Pastoral Letter – Wed 21st Oct: 

My Dear Friends,

Last Sunday we celebrated the Harvest. I am reminded of how Robert Burns, himself a farmer, once accidentally smashed open and destroyed the nest of a fieldmouse when he was out ploughing his fields. Burns felt very sorry for what he had done; and he later wrote a poem about it. “Ode to a Mouse”.

“Wee, sleekit, cowrin, tim’rous beastie,
O, what a panic’s in thy breastie!
Thy wee-bit housie, too, in ruin!
Its silly wa’s the win’s are strewin!
An’ naething, now, to build a new ane.”

Later on, Burns reminds us all that “The best-laid schemes o’ Mice and Men – gang aft agley.” 

Nothing, you see, was too small to escape the notice of a man like Robert Burns. That little mouse was interesting to him because its plight reminded him of his own. He too knew what it was to suffer poverty, misfortne and insecurity. That wee mouse was now homeless, shivering and terrified. The Farmer stopped his work to try to comfort the mouse, speaking to the little creature with sympathy, compassion, understanding and concern.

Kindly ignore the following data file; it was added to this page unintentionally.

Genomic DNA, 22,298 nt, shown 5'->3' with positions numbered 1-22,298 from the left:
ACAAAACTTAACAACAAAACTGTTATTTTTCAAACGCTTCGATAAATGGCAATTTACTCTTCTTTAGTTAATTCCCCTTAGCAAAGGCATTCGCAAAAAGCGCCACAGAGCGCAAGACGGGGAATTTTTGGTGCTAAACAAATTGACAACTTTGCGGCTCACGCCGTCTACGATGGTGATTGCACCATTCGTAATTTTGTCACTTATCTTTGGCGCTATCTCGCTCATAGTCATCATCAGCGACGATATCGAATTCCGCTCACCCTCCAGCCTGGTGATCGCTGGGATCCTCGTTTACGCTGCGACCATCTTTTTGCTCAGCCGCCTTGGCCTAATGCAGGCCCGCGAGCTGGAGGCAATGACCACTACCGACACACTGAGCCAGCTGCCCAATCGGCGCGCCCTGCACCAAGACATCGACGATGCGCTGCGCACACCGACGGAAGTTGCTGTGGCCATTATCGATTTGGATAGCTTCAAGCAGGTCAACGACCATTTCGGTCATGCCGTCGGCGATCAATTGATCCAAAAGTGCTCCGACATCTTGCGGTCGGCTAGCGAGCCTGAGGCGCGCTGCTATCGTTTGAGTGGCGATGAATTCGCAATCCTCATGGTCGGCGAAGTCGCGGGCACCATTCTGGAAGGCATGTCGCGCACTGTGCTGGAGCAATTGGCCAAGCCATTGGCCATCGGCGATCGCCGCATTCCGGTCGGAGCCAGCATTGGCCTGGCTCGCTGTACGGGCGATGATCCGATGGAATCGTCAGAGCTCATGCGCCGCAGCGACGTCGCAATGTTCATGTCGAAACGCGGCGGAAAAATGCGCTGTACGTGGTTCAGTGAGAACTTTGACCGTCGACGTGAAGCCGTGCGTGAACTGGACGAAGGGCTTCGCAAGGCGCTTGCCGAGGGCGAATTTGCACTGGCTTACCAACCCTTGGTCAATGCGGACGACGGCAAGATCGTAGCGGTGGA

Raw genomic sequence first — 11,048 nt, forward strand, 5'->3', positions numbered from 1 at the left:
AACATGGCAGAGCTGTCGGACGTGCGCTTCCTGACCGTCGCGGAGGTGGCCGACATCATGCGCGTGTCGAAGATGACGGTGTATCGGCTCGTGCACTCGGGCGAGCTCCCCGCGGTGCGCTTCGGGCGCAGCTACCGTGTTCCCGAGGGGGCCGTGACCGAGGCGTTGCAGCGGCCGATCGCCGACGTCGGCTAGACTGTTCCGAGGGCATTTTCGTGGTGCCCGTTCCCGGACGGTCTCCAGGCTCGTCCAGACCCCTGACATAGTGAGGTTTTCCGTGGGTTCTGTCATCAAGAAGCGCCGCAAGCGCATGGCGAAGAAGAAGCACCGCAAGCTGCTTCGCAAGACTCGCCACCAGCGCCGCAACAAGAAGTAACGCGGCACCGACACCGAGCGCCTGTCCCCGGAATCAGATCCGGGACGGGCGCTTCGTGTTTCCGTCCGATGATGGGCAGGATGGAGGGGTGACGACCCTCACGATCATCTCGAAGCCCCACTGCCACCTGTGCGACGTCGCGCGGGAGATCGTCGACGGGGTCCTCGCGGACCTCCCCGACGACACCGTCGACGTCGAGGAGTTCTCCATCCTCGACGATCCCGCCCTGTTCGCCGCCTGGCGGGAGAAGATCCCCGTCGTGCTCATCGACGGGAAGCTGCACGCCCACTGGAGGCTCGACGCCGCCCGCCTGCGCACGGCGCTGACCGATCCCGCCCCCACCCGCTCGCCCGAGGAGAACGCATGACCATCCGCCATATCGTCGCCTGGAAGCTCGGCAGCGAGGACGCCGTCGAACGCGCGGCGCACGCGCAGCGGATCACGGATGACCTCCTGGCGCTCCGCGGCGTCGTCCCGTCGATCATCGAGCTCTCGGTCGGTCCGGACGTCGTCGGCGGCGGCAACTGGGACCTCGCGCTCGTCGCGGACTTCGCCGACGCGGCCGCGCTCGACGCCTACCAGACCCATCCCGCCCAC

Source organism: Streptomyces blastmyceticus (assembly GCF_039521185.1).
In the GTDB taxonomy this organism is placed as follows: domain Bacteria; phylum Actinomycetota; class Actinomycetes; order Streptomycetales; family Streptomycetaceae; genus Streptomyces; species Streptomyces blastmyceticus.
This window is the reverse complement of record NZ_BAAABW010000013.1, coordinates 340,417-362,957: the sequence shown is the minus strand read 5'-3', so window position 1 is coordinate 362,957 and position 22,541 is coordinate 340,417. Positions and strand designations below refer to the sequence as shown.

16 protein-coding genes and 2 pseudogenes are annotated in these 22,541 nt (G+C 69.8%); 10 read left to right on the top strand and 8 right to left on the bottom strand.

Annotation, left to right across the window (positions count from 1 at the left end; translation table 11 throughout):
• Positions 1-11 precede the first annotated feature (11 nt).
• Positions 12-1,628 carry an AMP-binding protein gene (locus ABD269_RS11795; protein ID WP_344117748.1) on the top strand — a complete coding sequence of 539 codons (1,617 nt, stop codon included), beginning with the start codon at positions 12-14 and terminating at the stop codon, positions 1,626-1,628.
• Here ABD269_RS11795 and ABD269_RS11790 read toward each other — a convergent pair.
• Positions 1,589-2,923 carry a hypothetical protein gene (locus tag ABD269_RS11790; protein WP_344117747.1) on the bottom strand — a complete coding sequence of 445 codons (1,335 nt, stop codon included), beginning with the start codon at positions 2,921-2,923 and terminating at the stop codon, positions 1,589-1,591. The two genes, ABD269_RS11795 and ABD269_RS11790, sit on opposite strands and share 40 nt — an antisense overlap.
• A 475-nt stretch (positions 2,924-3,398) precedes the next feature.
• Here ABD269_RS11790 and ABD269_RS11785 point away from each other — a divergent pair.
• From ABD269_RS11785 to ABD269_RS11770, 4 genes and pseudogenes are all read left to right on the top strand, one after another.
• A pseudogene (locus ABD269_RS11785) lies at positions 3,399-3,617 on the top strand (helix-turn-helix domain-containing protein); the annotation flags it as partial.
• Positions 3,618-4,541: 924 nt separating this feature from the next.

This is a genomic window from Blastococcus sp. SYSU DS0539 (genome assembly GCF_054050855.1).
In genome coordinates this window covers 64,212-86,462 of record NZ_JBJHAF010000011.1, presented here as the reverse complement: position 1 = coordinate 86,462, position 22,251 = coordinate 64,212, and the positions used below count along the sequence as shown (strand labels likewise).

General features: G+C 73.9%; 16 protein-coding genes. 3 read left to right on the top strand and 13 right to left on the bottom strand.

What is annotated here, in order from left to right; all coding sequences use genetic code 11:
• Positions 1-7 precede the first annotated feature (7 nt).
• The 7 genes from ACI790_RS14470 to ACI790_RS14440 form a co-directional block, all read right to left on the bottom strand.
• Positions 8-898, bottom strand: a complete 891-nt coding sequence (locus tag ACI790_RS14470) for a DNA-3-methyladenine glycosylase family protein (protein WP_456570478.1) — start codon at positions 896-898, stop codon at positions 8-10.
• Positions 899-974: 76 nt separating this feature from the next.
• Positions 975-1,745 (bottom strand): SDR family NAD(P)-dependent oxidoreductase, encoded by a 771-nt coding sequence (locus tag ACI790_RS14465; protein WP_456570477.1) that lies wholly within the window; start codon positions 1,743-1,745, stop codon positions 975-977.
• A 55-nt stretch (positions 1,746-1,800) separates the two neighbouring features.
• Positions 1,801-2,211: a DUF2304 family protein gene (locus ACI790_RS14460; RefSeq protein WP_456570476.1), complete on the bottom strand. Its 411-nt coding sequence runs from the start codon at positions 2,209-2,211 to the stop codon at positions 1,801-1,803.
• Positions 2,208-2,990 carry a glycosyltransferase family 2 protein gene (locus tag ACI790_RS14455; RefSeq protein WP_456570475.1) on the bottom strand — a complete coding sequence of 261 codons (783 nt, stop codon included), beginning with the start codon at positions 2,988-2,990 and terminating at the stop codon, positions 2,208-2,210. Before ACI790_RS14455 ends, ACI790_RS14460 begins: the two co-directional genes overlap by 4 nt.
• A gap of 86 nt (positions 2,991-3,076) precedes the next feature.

Burns apologised to that little mouse who had been rendered homeless through circumstances outwith its own control. Burns cared about that. He realised that, whether you are a mouse or a man, your plans and hopes and dreams can so easily be disrupted.

The fact is that God wants us all to care. There are so many unfortunate people in our world today. Folk whose plans and hopes and dreams have been shattered and lie in ruins. The little Harvest Mouse reminds us that we are so fortunate. We should appreciate God’s blessings; and be grateful for the good things we enjoy. We must also have the sensitivity and compassion to care about others less fortunate. Harvest reminds us to give thanks, to care, and to share.

Liz joins me in sending our love to you all.